Avian influenza (AI), commonly known as “bird flu,” is a type “A” influenza virus that can infect domesticated and wild birds, including:

  • chickens
  • turkeys
  • pheasants
  • quail
  • ducks
  • geese
  • guinea fowl
  • pigeons

There are different strains of the influenza A virus that naturally occur in wild aquatic birds. Sometimes it doesn’t make the bird sick. However, the influenza A virus is highly contagious, and wild birds can transmit the virus through contaminated saliva, nasal secretions and feces.

Ontario poultry is safe to eat. Avian influenza is not a threat to food safety. You should always use proper cooking times, temperatures and handling techniques with poultry, meat and eggs.

Clinical signs

There are two categories of avian influenza A virus:

  • low pathogenic avian influenza A (LPAI)
  • highly pathogenic avian influenza A (HPAI)

LPAI viruses cause no or mild disease and HPAI viruses can cause severe disease or death. In the right conditions, a LPAI virus can mutate into a HPAI virus.

Some, or all, of the following clinical signs are evident in infected birds:

  • a drop in production of eggs, many of which are soft-shelled or shell-less
  • coughing and sneezing
  • diarrhea
  • hemorrhages on the hock
  • high and sudden mortality rate
  • quietness and extreme depression
  • swelling of the skin under the eyes
  • wattles and combs become swollen, discoloured and congested

The incubation period of avian influenza ranges from 2–14 days.

If you suspect avian influenza at your farm, contact your veterinarian immediately.

Virus transmission

The influenza A virus is transmitted by:

  • direct contact between infected and susceptible birds
  • indirect contact through viral droplets in the air
  • exposure to contaminated surfaces, objects and equipment

Droplets from the respiratory tract often contain a high level of virus for HPAI viruses, but the large amount of contaminated feces from LPAI viruses make fecal contaminated surfaces and objects a significant mode of transmission. People can transmit AI viruses to other premises through contaminated clothing, shoes and shared equipment and vehicles.


Introduction of influenza virus into commercial poultry operations occurs most commonly through these sources:

  • other domestic and confined poultry
  • migratory waterfowl and other wild birds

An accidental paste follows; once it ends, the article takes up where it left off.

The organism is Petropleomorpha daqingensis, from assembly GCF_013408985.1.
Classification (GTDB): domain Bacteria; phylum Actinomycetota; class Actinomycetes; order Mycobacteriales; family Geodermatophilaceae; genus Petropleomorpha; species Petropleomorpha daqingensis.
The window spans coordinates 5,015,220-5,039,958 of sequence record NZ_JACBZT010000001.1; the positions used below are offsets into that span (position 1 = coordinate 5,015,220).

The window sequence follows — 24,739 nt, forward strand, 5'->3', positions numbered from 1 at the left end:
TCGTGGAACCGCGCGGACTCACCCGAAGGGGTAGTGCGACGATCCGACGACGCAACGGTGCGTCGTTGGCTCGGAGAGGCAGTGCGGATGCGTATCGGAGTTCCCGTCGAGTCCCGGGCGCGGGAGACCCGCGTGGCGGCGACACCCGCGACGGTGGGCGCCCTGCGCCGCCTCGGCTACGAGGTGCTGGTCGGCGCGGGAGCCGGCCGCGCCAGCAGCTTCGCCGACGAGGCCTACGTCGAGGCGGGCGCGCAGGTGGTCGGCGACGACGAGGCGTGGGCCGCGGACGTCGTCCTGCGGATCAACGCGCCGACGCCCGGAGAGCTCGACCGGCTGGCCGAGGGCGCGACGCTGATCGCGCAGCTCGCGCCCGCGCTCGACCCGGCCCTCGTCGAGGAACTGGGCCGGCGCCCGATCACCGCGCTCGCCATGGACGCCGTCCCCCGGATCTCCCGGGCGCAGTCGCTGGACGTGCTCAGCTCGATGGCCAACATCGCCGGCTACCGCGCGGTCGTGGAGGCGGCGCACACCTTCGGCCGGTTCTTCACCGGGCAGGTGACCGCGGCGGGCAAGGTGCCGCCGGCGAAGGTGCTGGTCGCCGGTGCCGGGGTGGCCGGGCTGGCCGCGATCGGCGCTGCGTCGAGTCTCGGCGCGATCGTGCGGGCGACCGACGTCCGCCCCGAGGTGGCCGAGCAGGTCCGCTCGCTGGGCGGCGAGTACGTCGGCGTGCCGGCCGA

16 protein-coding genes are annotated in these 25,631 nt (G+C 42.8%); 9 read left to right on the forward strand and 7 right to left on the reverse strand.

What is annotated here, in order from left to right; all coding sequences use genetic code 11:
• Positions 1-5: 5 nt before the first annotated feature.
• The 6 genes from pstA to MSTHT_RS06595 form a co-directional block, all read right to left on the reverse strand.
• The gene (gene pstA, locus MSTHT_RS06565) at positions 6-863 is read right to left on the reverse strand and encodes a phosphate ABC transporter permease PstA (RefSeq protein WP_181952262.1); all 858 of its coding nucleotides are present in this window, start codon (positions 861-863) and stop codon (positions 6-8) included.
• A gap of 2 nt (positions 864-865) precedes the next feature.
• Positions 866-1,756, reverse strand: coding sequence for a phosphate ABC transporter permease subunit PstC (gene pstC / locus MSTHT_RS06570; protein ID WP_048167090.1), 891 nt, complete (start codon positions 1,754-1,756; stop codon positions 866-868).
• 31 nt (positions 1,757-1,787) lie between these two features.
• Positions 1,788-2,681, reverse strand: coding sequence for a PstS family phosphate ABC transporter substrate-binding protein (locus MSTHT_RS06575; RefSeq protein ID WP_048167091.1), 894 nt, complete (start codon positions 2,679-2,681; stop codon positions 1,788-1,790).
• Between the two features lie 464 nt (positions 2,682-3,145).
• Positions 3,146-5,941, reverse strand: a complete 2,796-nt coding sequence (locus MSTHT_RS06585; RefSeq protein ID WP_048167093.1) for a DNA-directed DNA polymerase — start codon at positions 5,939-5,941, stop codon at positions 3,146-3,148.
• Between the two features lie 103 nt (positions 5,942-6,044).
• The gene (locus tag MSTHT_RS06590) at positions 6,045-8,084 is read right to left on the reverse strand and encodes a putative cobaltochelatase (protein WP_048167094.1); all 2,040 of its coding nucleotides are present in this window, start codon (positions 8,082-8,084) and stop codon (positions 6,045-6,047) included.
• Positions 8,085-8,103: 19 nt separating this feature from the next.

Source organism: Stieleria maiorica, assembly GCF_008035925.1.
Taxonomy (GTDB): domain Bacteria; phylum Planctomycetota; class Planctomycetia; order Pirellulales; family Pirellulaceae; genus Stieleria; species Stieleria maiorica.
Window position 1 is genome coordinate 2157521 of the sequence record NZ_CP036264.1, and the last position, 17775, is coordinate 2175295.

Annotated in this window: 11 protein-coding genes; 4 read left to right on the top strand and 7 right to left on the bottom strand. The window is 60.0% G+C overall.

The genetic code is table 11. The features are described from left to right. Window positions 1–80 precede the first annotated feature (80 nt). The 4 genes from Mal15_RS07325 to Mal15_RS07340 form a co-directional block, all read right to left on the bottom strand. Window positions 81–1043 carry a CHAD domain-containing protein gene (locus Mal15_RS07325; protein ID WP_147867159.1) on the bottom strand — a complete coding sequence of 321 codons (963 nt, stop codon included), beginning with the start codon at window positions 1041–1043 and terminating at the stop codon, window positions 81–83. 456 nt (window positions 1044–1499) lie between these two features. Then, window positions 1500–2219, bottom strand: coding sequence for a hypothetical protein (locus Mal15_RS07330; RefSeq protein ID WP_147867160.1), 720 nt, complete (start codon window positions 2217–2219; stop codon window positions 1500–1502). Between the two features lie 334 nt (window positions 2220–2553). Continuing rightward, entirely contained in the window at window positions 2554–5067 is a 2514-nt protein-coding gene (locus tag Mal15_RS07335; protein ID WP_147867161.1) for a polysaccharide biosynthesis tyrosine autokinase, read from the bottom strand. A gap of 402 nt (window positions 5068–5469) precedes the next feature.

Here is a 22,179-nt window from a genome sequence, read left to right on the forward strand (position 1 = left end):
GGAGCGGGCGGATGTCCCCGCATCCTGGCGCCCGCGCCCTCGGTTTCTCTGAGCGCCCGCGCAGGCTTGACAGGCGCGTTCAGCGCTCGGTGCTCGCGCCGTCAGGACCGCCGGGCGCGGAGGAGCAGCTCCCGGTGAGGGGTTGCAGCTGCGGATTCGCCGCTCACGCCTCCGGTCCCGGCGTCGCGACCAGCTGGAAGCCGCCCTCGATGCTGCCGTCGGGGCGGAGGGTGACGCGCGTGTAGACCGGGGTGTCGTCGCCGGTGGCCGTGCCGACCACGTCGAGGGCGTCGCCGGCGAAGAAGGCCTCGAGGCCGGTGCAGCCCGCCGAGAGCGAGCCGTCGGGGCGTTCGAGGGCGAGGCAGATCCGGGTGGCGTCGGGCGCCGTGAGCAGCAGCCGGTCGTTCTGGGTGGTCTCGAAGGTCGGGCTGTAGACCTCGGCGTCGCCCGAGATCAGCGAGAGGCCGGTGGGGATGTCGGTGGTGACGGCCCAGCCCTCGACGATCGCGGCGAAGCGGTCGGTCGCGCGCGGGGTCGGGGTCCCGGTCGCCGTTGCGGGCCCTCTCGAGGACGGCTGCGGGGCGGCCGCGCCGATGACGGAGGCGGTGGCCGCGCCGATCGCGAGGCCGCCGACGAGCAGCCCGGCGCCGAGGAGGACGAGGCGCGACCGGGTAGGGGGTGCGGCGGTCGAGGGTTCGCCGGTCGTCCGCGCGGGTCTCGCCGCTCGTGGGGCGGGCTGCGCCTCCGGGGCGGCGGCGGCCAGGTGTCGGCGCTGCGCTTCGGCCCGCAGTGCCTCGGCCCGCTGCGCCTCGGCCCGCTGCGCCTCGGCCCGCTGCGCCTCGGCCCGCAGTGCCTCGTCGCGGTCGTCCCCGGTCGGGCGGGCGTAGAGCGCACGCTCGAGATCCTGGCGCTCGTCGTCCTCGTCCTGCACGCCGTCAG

• domestic or wild pigs
  • companion or pet birds
  • improper deadstock management that brings scavengers to the farm

The risk of infection depends on whether there is direct or indirect contact with commercial poultry. To minimize this risk, all poultry premises should have enhanced levels of biosecurity to prevent the introduction and spread of avian influenza.

  • Prevent contact between domestic/commercial poultry and wild birds. Prevent contamination of equipment, feed and water by wild birds and their droppings. 
  • Prevent contact between all birds (domestic or wild) and swine. Swine can also be infected with avian and human influenza strains, increasing the risk to poultry and public health.
  • Monitor the flock for signs of disease, increased illness or mortalities, and contact your veterinarian immediately if you have concerns. The veterinarian will submit appropriate samples to the Animal Health Laboratory at the University of Guelph. An early and accurate diagnosis is important. Veterinarians who suspect AI should immediately contact the Canadian Food Inspection Agency (CFIA). AI is a federally reportable disease in Canada and an immediately notifiable disease to the Ministry of Agriculture, Food and Rural Affairs (OMAFRA) and the Ministry of Health.
  • Prevent and manage conflicts between wild and domestic birds. Wild birds can be a source of disease coming onto your farm or for disease from your farm getting into the wild bird population. Making your operation unattractive to wild birds and practicing good exclusion techniques will minimise the potential of disease transfer.
  • Proper deadstock management to prevent scavenging of carcasses. Disease transfer can happen with avian species and mammalian species either as disease carriers or as vectors for disease. Scavenger species around a deadstock facility increases the risk of disease transfer from wild species to domestic species and vice versa. This risk also includes disease transmission from farm to farm by either wild or domestic scavengers.


Good biosecurity can help prevent disease. Read the following OMAFRA documents to learn more about enhanced biosecurity practices:

The Canadian Food Inspection Agency has resources on avian influenza and avian biosecurity.